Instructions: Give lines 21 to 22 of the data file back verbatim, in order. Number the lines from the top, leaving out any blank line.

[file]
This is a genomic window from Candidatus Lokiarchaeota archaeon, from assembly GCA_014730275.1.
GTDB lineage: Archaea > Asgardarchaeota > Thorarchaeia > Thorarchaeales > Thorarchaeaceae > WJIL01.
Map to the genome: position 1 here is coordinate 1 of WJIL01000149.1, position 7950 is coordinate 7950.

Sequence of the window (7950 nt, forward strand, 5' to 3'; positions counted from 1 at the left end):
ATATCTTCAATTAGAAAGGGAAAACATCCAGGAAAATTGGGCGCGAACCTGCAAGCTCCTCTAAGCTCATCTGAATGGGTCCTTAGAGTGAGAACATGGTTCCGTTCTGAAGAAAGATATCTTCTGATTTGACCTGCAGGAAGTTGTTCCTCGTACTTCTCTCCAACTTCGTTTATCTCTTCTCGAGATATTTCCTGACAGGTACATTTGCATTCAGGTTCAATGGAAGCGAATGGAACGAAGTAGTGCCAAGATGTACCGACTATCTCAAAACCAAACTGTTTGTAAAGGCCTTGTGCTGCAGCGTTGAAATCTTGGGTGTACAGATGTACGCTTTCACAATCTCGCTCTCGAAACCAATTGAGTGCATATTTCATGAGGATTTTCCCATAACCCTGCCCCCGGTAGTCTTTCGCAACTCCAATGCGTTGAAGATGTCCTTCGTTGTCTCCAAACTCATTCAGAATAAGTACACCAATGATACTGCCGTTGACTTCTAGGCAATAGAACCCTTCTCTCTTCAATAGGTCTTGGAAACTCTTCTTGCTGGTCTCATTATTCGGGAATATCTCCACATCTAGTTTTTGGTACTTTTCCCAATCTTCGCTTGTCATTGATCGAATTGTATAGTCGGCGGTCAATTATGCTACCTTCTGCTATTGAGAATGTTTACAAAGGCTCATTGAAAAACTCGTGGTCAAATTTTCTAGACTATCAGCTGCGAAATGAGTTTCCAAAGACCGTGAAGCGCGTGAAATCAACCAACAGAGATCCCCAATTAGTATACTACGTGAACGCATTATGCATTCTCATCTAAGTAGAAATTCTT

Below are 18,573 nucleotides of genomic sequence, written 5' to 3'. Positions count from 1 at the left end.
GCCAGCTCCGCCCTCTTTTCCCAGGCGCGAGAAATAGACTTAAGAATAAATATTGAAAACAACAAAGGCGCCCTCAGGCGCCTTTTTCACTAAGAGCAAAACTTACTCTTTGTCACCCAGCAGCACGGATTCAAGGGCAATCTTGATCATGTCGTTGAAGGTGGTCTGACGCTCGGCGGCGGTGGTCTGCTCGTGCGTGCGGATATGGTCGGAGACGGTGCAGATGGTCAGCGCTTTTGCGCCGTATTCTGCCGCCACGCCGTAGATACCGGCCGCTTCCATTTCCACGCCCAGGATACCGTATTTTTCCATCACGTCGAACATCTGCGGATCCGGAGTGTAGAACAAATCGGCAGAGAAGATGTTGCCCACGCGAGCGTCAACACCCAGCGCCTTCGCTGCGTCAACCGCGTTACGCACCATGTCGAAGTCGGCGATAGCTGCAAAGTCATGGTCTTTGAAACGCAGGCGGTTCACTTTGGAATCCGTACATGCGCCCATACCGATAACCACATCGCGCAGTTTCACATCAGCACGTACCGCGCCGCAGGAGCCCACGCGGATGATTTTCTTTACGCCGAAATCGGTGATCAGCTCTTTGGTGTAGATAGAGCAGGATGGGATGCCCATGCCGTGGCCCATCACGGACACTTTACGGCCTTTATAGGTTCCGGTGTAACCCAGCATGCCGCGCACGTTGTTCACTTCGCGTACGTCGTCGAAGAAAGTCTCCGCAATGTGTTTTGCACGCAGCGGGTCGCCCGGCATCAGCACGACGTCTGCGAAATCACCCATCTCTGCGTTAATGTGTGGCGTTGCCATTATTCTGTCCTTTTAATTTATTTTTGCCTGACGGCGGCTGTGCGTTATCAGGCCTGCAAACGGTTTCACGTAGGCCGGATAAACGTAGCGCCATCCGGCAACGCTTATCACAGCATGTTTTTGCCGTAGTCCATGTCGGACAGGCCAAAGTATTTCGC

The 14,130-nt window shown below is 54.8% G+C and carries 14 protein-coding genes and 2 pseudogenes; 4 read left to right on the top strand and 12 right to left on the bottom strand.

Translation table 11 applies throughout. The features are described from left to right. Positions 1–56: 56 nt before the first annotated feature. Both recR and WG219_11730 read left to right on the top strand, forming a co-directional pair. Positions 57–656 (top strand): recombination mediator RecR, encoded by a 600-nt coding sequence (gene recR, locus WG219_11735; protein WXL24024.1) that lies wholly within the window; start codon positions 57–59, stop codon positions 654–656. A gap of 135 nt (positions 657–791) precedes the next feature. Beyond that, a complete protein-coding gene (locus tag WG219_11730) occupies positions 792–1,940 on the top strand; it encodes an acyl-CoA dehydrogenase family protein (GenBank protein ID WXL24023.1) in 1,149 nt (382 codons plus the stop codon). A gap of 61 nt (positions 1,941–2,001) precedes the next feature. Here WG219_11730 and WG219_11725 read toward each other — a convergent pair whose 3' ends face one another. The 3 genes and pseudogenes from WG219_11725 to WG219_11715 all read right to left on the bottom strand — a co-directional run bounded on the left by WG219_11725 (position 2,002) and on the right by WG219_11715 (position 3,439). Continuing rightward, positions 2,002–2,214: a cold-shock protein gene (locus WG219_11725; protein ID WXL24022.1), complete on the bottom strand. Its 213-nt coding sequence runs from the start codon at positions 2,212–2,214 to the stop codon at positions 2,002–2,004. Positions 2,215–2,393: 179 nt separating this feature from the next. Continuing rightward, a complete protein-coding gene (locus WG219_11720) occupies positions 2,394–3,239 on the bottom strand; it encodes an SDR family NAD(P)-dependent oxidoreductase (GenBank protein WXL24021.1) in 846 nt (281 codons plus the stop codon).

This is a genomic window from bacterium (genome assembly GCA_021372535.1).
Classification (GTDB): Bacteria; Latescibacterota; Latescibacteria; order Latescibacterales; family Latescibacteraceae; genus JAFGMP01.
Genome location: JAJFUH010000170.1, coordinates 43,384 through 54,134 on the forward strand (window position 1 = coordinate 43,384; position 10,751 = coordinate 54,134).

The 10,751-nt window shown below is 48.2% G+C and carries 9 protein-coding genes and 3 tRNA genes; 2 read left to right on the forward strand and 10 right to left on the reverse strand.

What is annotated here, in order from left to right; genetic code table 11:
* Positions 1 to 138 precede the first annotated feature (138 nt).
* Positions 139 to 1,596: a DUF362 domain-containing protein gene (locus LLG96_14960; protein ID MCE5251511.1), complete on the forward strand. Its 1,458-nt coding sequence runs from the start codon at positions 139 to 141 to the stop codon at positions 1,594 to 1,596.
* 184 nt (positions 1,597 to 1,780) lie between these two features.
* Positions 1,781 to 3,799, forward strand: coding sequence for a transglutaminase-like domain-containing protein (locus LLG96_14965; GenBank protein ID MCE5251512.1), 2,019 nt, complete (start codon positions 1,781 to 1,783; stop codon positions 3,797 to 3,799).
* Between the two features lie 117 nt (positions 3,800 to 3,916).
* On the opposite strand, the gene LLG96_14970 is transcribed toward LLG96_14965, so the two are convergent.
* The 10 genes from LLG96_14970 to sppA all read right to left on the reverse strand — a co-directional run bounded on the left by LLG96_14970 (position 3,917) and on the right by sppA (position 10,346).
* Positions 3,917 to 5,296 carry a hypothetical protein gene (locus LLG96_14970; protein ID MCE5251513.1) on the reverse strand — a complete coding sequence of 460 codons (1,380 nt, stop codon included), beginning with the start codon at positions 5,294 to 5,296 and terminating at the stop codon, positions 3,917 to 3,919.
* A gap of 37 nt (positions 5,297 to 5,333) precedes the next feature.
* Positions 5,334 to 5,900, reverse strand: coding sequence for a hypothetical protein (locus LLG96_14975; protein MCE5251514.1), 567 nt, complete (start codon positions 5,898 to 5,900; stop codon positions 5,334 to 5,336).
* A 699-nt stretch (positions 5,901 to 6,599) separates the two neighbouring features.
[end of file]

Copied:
* The 10 genes from LLG96_14970 to sppA all read right to left on the reverse strand — a co-directional run bounded on the left by LLG96_14970 (position 3,917) and on the right by sppA (position 10,346).
* Positions 3,917 to 5,296 carry a hypothetical protein gene (locus LLG96_14970; protein ID MCE5251513.1) on the reverse strand — a complete coding sequence of 460 codons (1,380 nt, stop codon included), beginning with the start codon at positions 5,294 to 5,296 and terminating at the stop codon, positions 3,917 to 3,919.